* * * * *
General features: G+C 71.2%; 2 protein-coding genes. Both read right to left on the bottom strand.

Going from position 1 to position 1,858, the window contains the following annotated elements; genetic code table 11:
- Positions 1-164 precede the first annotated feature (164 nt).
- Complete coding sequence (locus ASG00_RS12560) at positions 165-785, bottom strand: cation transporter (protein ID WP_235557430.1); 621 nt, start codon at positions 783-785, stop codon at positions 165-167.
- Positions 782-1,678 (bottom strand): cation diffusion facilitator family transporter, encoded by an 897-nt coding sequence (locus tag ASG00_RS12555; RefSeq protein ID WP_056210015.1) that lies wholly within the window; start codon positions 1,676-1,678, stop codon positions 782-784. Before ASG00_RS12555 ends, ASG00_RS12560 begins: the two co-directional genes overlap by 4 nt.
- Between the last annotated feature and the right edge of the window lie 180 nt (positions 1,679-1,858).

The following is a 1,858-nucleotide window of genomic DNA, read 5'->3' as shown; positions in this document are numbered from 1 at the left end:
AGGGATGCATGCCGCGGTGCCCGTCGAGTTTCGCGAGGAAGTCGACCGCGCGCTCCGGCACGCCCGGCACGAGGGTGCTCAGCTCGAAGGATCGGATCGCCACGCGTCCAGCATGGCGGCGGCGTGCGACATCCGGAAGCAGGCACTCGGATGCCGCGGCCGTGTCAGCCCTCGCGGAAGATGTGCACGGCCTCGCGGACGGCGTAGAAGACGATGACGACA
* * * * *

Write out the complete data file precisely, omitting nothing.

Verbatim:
General features: G+C 71.2%; 2 protein-coding genes. Both read right to left on the bottom strand.

Going from position 1 to position 1,858, the window contains the following annotated elements; genetic code table 11:
- Positions 1-164 precede the first annotated feature (164 nt).
- Complete coding sequence (locus ASG00_RS12560) at positions 165-785, bottom strand: cation transporter (protein ID WP_235557430.1); 621 nt, start codon at positions 783-785, stop codon at positions 165-167.
- Positions 782-1,678 (bottom strand): cation diffusion facilitator family transporter, encoded by an 897-nt coding sequence (locus tag ASG00_RS12555; RefSeq protein ID WP_056210015.1) that lies wholly within the window; start codon positions 1,676-1,678, stop codon positions 782-784. Before ASG00_RS12555 ends, ASG00_RS12560 begins: the two co-directional genes overlap by 4 nt.
- Between the last annotated feature and the right edge of the window lie 180 nt (positions 1,679-1,858).

The following is a 1,858-nucleotide window of genomic DNA, read 5'->3' as shown; positions in this document are numbered from 1 at the left end:
AGGGATGCATGCCGCGGTGCCCGTCGAGTTTCGCGAGGAAGTCGACCGCGCGCTCCGGCACGCCCGGCACGAGGGTGCTCAGCTCGAAGGATCGGATCGCCACGCGTCCAGCATGGCGGCGGCGTGCGACATCCGGAAGCAGGCACTCGGATGCCGCGGCCGTGTCAGCCCTCGCGGAAGATGTGCACGGCCTCGCGGACGGCGTAGAAGACGATGACGACA